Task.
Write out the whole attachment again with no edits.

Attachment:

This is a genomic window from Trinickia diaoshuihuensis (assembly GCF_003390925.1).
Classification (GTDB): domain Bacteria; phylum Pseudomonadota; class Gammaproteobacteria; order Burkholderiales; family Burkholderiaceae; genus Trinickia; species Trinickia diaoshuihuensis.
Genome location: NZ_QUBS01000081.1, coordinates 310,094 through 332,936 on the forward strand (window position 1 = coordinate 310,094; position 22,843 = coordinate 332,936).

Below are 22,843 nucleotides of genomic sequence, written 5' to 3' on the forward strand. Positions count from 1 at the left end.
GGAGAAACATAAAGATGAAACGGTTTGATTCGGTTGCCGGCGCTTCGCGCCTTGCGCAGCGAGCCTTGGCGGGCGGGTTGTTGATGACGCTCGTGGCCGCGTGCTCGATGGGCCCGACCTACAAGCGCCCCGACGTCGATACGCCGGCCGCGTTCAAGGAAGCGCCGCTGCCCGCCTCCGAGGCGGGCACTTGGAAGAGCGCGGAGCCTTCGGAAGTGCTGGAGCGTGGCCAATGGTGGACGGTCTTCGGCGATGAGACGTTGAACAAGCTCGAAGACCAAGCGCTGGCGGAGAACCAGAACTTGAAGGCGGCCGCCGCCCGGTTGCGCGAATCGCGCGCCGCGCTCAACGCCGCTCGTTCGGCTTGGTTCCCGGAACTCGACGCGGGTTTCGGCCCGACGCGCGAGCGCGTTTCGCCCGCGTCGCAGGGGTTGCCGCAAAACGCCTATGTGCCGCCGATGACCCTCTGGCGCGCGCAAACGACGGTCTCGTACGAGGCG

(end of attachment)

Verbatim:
This is a genomic window from Trinickia diaoshuihuensis (assembly GCF_003390925.1).
Classification (GTDB): domain Bacteria; phylum Pseudomonadota; class Gammaproteobacteria; order Burkholderiales; family Burkholderiaceae; genus Trinickia; species Trinickia diaoshuihuensis.
Genome location: NZ_QUBS01000081.1, coordinates 310,094 through 332,936 on the forward strand (window position 1 = coordinate 310,094; position 22,843 = coordinate 332,936).

Below are 22,843 nucleotides of genomic sequence, written 5' to 3' on the forward strand. Positions count from 1 at the left end.
GGAGAAACATAAAGATGAAACGGTTTGATTCGGTTGCCGGCGCTTCGCGCCTTGCGCAGCGAGCCTTGGCGGGCGGGTTGTTGATGACGCTCGTGGCCGCGTGCTCGATGGGCCCGACCTACAAGCGCCCCGACGTCGATACGCCGGCCGCGTTCAAGGAAGCGCCGCTGCCCGCCTCCGAGGCGGGCACTTGGAAGAGCGCGGAGCCTTCGGAAGTGCTGGAGCGTGGCCAATGGTGGACGGTCTTCGGCGATGAGACGTTGAACAAGCTCGAAGACCAAGCGCTGGCGGAGAACCAGAACTTGAAGGCGGCCGCCGCCCGGTTGCGCGAATCGCGCGCCGCGCTCAACGCCGCTCGTTCGGCTTGGTTCCCGGAACTCGACGCGGGTTTCGGCCCGACGCGCGAGCGCGTTTCGCCCGCGTCGCAGGGGTTGCCGCAAAACGCCTATGTGCCGCCGATGACCCTCTGGCGCGCGCAAACGACGGTCTCGTACGAGGCG